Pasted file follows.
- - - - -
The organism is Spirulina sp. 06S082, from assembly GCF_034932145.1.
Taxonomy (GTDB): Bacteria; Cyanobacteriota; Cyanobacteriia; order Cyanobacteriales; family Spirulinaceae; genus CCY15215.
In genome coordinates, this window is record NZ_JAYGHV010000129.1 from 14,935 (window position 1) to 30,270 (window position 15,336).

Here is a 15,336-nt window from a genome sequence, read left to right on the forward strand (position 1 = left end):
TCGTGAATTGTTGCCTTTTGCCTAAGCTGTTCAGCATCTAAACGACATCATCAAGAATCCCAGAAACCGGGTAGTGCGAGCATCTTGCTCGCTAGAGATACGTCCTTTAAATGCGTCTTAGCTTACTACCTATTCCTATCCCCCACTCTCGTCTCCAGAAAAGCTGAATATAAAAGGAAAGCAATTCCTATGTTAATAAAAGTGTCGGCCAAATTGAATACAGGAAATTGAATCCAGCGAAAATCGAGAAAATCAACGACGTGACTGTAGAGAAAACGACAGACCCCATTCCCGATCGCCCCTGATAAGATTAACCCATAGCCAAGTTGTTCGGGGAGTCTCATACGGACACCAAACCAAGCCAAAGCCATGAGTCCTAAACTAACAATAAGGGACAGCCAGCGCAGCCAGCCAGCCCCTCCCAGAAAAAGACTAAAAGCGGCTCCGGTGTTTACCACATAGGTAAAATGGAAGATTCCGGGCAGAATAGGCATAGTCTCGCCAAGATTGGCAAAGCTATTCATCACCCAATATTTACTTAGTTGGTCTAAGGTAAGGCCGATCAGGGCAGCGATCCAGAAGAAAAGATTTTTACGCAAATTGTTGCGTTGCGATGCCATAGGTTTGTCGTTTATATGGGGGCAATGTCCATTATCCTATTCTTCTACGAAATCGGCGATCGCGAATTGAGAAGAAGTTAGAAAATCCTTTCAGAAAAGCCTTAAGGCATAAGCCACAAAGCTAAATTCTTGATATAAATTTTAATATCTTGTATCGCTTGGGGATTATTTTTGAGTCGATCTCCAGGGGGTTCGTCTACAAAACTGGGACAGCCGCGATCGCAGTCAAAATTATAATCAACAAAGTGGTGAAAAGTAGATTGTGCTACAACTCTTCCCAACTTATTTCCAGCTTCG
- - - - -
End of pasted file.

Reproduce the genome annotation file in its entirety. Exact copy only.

The organism is Spirulina sp. 06S082, from assembly GCF_034932145.1.
Taxonomy (GTDB): Bacteria; Cyanobacteriota; Cyanobacteriia; order Cyanobacteriales; family Spirulinaceae; genus CCY15215.
In genome coordinates, this window is record NZ_JAYGHV010000129.1 from 14,935 (window position 1) to 30,270 (window position 15,336).

Here is a 15,336-nt window from a genome sequence, read left to right on the forward strand (position 1 = left end):
TCGTGAATTGTTGCCTTTTGCCTAAGCTGTTCAGCATCTAAACGACATCATCAAGAATCCCAGAAACCGGGTAGTGCGAGCATCTTGCTCGCTAGAGATACGTCCTTTAAATGCGTCTTAGCTTACTACCTATTCCTATCCCCCACTCTCGTCTCCAGAAAAGCTGAATATAAAAGGAAAGCAATTCCTATGTTAATAAAAGTGTCGGCCAAATTGAATACAGGAAATTGAATCCAGCGAAAATCGAGAAAATCAACGACGTGACTGTAGAGAAAACGACAGACCCCATTCCCGATCGCCCCTGATAAGATTAACCCATAGCCAAGTTGTTCGGGGAGTCTCATACGGACACCAAACCAAGCCAAAGCCATGAGTCCTAAACTAACAATAAGGGACAGCCAGCGCAGCCAGCCAGCCCCTCCCAGAAAAAGACTAAAAGCGGCTCCGGTGTTTACCACATAGGTAAAATGGAAGATTCCGGGCAGAATAGGCATAGTCTCGCCAAGATTGGCAAAGCTATTCATCACCCAATATTTACTTAGTTGGTCTAAGGTAAGGCCGATCAGGGCAGCGATCCAGAAGAAAAGATTTTTACGCAAATTGTTGCGTTGCGATGCCATAGGTTTGTCGTTTATATGGGGGCAATGTCCATTATCCTATTCTTCTACGAAATCGGCGATCGCGAATTGAGAAGAAGTTAGAAAATCCTTTCAGAAAAGCCTTAAGGCATAAGCCACAAAGCTAAATTCTTGATATAAATTTTAATATCTTGTATCGCTTGGGGATTATTTTTGAGTCGATCTCCAGGGGGTTCGTCTACAAAACTGGGACAGCCGCGATCGCAGTCAAAATTATAATCAACAAAGTGGTGAAAAGTAGATTGTGCTACAACTCTTCCCAACTTATTTCCAGCTTCG